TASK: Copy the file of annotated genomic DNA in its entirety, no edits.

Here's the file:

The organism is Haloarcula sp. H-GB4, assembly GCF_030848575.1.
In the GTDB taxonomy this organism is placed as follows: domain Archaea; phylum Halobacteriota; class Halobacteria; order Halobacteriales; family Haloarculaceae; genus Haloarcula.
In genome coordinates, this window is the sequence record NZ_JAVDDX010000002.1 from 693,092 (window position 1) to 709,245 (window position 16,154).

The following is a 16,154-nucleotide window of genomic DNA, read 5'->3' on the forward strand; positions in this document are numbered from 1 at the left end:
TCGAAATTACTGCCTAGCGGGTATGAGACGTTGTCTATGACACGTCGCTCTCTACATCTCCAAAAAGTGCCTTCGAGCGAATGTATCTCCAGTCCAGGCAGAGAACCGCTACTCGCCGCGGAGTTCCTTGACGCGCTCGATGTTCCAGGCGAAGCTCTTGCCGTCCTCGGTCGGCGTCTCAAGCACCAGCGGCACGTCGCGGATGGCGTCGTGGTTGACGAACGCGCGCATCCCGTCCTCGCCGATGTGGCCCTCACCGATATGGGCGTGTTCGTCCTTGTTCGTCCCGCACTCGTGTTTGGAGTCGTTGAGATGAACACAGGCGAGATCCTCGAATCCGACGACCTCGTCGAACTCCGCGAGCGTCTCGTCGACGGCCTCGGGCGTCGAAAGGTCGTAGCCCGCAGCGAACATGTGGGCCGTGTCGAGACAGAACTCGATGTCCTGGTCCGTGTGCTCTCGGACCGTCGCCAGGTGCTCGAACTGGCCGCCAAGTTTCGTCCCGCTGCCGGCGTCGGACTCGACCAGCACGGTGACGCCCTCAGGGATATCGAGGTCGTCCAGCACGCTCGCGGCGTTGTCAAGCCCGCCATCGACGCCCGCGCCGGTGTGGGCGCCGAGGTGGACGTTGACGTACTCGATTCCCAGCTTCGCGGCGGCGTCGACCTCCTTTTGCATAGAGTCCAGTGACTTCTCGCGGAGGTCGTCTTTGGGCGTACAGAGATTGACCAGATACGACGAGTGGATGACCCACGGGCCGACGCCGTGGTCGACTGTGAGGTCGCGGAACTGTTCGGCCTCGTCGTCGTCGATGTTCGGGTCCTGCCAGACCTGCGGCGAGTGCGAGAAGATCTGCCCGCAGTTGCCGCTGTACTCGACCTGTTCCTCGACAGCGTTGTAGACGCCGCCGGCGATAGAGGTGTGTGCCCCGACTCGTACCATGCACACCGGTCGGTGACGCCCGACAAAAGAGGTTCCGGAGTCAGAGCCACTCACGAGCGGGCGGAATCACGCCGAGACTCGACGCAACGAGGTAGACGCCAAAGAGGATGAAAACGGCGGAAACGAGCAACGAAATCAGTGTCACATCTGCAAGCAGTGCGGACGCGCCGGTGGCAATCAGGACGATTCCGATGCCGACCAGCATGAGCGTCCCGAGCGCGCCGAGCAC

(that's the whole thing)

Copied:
The organism is Haloarcula sp. H-GB4, assembly GCF_030848575.1.
In the GTDB taxonomy this organism is placed as follows: domain Archaea; phylum Halobacteriota; class Halobacteria; order Halobacteriales; family Haloarculaceae; genus Haloarcula.
In genome coordinates, this window is the sequence record NZ_JAVDDX010000002.1 from 693,092 (window position 1) to 709,245 (window position 16,154).

The following is a 16,154-nucleotide window of genomic DNA, read 5'->3' on the forward strand; positions in this document are numbered from 1 at the left end:
TCGAAATTACTGCCTAGCGGGTATGAGACGTTGTCTATGACACGTCGCTCTCTACATCTCCAAAAAGTGCCTTCGAGCGAATGTATCTCCAGTCCAGGCAGAGAACCGCTACTCGCCGCGGAGTTCCTTGACGCGCTCGATGTTCCAGGCGAAGCTCTTGCCGTCCTCGGTCGGCGTCTCAAGCACCAGCGGCACGTCGCGGATGGCGTCGTGGTTGACGAACGCGCGCATCCCGTCCTCGCCGATGTGGCCCTCACCGATATGGGCGTGTTCGTCCTTGTTCGTCCCGCACTCGTGTTTGGAGTCGTTGAGATGAACACAGGCGAGATCCTCGAATCCGACGACCTCGTCGAACTCCGCGAGCGTCTCGTCGACGGCCTCGGGCGTCGAAAGGTCGTAGCCCGCAGCGAACATGTGGGCCGTGTCGAGACAGAACTCGATGTCCTGGTCCGTGTGCTCTCGGACCGTCGCCAGGTGCTCGAACTGGCCGCCAAGTTTCGTCCCGCTGCCGGCGTCGGACTCGACCAGCACGGTGACGCCCTCAGGGATATCGAGGTCGTCCAGCACGCTCGCGGCGTTGTCAAGCCCGCCATCGACGCCCGCGCCGGTGTGGGCGCCGAGGTGGACGTTGACGTACTCGATTCCCAGCTTCGCGGCGGCGTCGACCTCCTTTTGCATAGAGTCCAGTGACTTCTCGCGGAGGTCGTCTTTGGGCGTACAGAGATTGACCAGATACGACGAGTGGATGACCCACGGGCCGACGCCGTGGTCGACTGTGAGGTCGCGGAACTGTTCGGCCTCGTCGTCGTCGATGTTCGGGTCCTGCCAGACCTGCGGCGAGTGCGAGAAGATCTGCCCGCAGTTGCCGCTGTACTCGACCTGTTCCTCGACAGCGTTGTAGACGCCGCCGGCGATAGAGGTGTGTGCCCCGACTCGTACCATGCACACCGGTCGGTGACGCCCGACAAAAGAGGTTCCGGAGTCAGAGCCACTCACGAGCGGGCGGAATCACGCCGAGACTCGACGCAACGAGGTAGACGCCAAAGAGGATGAAAACGGCGGAAACGAGCAACGAAATCAGTGTCACATCTGCAAGCAGTGCGGACGCGCCGGTGGCAATCAGGACGATTCCGATGCCGACCAGCATGAGCGTCCCGAGCGCGCCGAGCAC